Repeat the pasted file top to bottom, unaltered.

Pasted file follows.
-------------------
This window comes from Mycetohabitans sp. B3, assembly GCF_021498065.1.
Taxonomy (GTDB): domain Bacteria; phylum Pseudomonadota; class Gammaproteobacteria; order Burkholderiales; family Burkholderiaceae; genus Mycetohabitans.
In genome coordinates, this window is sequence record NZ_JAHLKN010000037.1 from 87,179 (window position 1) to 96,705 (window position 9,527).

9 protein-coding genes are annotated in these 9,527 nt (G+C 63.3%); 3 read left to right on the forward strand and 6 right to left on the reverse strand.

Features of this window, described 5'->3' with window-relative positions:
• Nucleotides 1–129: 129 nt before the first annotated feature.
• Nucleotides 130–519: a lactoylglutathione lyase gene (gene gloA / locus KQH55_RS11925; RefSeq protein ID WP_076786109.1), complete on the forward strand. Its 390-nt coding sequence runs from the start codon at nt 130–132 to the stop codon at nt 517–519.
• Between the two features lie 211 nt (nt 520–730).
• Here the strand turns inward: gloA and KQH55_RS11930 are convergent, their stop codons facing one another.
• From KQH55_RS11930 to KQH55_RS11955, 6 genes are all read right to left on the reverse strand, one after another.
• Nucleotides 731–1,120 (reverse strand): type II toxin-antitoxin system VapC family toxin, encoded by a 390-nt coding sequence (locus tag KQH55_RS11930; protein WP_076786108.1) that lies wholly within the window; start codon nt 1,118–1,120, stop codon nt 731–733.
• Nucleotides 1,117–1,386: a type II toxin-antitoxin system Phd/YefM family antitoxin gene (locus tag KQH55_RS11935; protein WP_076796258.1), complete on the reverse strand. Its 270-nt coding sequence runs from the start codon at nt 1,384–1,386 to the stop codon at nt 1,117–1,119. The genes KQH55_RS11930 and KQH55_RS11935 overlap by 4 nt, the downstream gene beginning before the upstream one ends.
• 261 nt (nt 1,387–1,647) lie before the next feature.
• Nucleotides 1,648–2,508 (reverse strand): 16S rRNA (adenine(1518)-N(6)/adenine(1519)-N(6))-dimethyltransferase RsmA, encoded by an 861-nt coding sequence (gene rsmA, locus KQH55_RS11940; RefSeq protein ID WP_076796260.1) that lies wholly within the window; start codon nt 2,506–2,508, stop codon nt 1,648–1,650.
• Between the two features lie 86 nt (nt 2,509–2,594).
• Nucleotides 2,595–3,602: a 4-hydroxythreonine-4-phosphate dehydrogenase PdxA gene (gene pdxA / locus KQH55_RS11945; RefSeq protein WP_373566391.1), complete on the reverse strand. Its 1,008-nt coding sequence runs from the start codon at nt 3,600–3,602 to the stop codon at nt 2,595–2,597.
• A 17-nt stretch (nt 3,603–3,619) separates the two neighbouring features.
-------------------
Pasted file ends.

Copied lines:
This window comes from Mycetohabitans sp. B3, assembly GCF_021498065.1.
Taxonomy (GTDB): domain Bacteria; phylum Pseudomonadota; class Gammaproteobacteria; order Burkholderiales; family Burkholderiaceae; genus Mycetohabitans.
In genome coordinates, this window is sequence record NZ_JAHLKN010000037.1 from 87,179 (window position 1) to 96,705 (window position 9,527).

9 protein-coding genes are annotated in these 9,527 nt (G+C 63.3%); 3 read left to right on the forward strand and 6 right to left on the reverse strand.

Features of this window, described 5'->3' with window-relative positions:
• Nucleotides 1–129: 129 nt before the first annotated feature.
• Nucleotides 130–519: a lactoylglutathione lyase gene (gene gloA / locus KQH55_RS11925; RefSeq protein ID WP_076786109.1), complete on the forward strand. Its 390-nt coding sequence runs from the start codon at nt 130–132 to the stop codon at nt 517–519.
• Between the two features lie 211 nt (nt 520–730).
• Here the strand turns inward: gloA and KQH55_RS11930 are convergent, their stop codons facing one another.
• From KQH55_RS11930 to KQH55_RS11955, 6 genes are all read right to left on the reverse strand, one after another.
• Nucleotides 731–1,120 (reverse strand): type II toxin-antitoxin system VapC family toxin, encoded by a 390-nt coding sequence (locus tag KQH55_RS11930; protein WP_076786108.1) that lies wholly within the window; start codon nt 1,118–1,120, stop codon nt 731–733.
• Nucleotides 1,117–1,386: a type II toxin-antitoxin system Phd/YefM family antitoxin gene (locus tag KQH55_RS11935; protein WP_076796258.1), complete on the reverse strand. Its 270-nt coding sequence runs from the start codon at nt 1,384–1,386 to the stop codon at nt 1,117–1,119. The genes KQH55_RS11930 and KQH55_RS11935 overlap by 4 nt, the downstream gene beginning before the upstream one ends.
• 261 nt (nt 1,387–1,647) lie before the next feature.
• Nucleotides 1,648–2,508 (reverse strand): 16S rRNA (adenine(1518)-N(6)/adenine(1519)-N(6))-dimethyltransferase RsmA, encoded by an 861-nt coding sequence (gene rsmA, locus KQH55_RS11940; RefSeq protein ID WP_076796260.1) that lies wholly within the window; start codon nt 2,506–2,508, stop codon nt 1,648–1,650.
• Between the two features lie 86 nt (nt 2,509–2,594).
• Nucleotides 2,595–3,602: a 4-hydroxythreonine-4-phosphate dehydrogenase PdxA gene (gene pdxA / locus KQH55_RS11945; RefSeq protein WP_373566391.1), complete on the reverse strand. Its 1,008-nt coding sequence runs from the start codon at nt 3,600–3,602 to the stop codon at nt 2,595–2,597.
• A 17-nt stretch (nt 3,603–3,619) separates the two neighbouring features.